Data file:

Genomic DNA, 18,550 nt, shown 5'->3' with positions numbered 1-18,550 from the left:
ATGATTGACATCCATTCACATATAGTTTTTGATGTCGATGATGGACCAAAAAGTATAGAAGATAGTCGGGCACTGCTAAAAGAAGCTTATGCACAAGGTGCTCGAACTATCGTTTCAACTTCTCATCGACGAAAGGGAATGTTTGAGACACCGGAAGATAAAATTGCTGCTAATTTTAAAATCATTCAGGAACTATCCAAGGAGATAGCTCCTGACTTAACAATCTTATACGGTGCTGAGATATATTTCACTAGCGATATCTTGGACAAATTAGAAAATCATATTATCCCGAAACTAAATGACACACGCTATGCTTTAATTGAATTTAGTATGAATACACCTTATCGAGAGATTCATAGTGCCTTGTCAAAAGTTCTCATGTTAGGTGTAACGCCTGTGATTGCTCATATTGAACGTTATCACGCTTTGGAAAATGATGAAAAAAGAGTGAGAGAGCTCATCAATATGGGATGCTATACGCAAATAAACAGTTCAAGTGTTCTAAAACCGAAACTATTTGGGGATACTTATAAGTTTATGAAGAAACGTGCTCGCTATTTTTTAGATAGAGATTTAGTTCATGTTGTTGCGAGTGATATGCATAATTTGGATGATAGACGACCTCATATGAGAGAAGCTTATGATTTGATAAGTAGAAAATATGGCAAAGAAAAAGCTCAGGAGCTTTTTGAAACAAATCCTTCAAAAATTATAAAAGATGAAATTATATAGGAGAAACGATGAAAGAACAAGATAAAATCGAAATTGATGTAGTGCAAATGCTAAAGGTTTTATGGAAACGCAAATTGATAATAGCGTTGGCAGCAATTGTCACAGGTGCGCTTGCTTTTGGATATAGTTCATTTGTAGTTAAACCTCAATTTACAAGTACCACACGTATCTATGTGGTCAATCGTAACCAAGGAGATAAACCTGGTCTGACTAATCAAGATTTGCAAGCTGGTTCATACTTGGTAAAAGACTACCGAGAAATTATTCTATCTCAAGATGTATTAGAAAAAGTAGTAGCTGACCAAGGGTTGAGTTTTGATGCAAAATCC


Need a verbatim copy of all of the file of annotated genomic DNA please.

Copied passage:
Genomic DNA, 18,550 nt, shown 5'->3' with positions numbered 1-18,550 from the left:
ATGATTGACATCCATTCACATATAGTTTTTGATGTCGATGATGGACCAAAAAGTATAGAAGATAGTCGGGCACTGCTAAAAGAAGCTTATGCACAAGGTGCTCGAACTATCGTTTCAACTTCTCATCGACGAAAGGGAATGTTTGAGACACCGGAAGATAAAATTGCTGCTAATTTTAAAATCATTCAGGAACTATCCAAGGAGATAGCTCCTGACTTAACAATCTTATACGGTGCTGAGATATATTTCACTAGCGATATCTTGGACAAATTAGAAAATCATATTATCCCGAAACTAAATGACACACGCTATGCTTTAATTGAATTTAGTATGAATACACCTTATCGAGAGATTCATAGTGCCTTGTCAAAAGTTCTCATGTTAGGTGTAACGCCTGTGATTGCTCATATTGAACGTTATCACGCTTTGGAAAATGATGAAAAAAGAGTGAGAGAGCTCATCAATATGGGATGCTATACGCAAATAAACAGTTCAAGTGTTCTAAAACCGAAACTATTTGGGGATACTTATAAGTTTATGAAGAAACGTGCTCGCTATTTTTTAGATAGAGATTTAGTTCATGTTGTTGCGAGTGATATGCATAATTTGGATGATAGACGACCTCATATGAGAGAAGCTTATGATTTGATAAGTAGAAAATATGGCAAAGAAAAAGCTCAGGAGCTTTTTGAAACAAATCCTTCAAAAATTATAAAAGATGAAATTATATAGGAGAAACGATGAAAGAACAAGATAAAATCGAAATTGATGTAGTGCAAATGCTAAAGGTTTTATGGAAACGCAAATTGATAATAGCGTTGGCAGCAATTGTCACAGGTGCGCTTGCTTTTGGATATAGTTCATTTGTAGTTAAACCTCAATTTACAAGTACCACACGTATCTATGTGGTCAATCGTAACCAAGGAGATAAACCTGGTCTGACTAATCAAGATTTGCAAGCTGGTTCATACTTGGTAAAAGACTACCGAGAAATTATTCTATCTCAAGATGTATTAGAAAAAGTAGTAGCTGACCAAGGGTTGAGTTTTGATGCAAAATCC